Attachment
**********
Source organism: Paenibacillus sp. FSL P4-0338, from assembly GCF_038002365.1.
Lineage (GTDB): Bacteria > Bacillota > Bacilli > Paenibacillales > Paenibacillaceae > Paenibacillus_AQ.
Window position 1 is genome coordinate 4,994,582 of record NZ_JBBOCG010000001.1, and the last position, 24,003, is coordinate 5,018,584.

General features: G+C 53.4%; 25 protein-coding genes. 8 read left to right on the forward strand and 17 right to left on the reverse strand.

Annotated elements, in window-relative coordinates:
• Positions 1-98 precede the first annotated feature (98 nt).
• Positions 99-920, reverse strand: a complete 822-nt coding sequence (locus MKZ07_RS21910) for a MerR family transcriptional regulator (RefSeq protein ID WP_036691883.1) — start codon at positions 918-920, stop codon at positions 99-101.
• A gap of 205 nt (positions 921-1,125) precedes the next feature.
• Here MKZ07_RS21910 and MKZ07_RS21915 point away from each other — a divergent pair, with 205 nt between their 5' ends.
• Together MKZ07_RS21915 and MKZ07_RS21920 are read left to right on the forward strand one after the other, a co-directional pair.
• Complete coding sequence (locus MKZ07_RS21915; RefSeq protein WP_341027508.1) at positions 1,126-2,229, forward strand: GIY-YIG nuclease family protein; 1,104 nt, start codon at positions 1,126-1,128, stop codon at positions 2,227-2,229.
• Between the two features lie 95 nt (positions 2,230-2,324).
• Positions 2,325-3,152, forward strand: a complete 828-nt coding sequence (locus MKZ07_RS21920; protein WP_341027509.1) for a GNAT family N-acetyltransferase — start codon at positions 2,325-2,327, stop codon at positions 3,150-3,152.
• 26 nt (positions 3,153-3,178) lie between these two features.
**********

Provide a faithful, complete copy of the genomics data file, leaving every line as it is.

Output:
Source organism: Paenibacillus sp. FSL P4-0338, from assembly GCF_038002365.1.
Lineage (GTDB): Bacteria > Bacillota > Bacilli > Paenibacillales > Paenibacillaceae > Paenibacillus_AQ.
Window position 1 is genome coordinate 4,994,582 of record NZ_JBBOCG010000001.1, and the last position, 24,003, is coordinate 5,018,584.

General features: G+C 53.4%; 25 protein-coding genes. 8 read left to right on the forward strand and 17 right to left on the reverse strand.

Annotated elements, in window-relative coordinates:
• Positions 1-98 precede the first annotated feature (98 nt).
• Positions 99-920, reverse strand: a complete 822-nt coding sequence (locus MKZ07_RS21910) for a MerR family transcriptional regulator (RefSeq protein ID WP_036691883.1) — start codon at positions 918-920, stop codon at positions 99-101.
• A gap of 205 nt (positions 921-1,125) precedes the next feature.
• Here MKZ07_RS21910 and MKZ07_RS21915 point away from each other — a divergent pair, with 205 nt between their 5' ends.
• Together MKZ07_RS21915 and MKZ07_RS21920 are read left to right on the forward strand one after the other, a co-directional pair.
• Complete coding sequence (locus MKZ07_RS21915; RefSeq protein WP_341027508.1) at positions 1,126-2,229, forward strand: GIY-YIG nuclease family protein; 1,104 nt, start codon at positions 1,126-1,128, stop codon at positions 2,227-2,229.
• Between the two features lie 95 nt (positions 2,230-2,324).
• Positions 2,325-3,152, forward strand: a complete 828-nt coding sequence (locus MKZ07_RS21920; protein WP_341027509.1) for a GNAT family N-acetyltransferase — start codon at positions 2,325-2,327, stop codon at positions 3,150-3,152.
• 26 nt (positions 3,153-3,178) lie between these two features.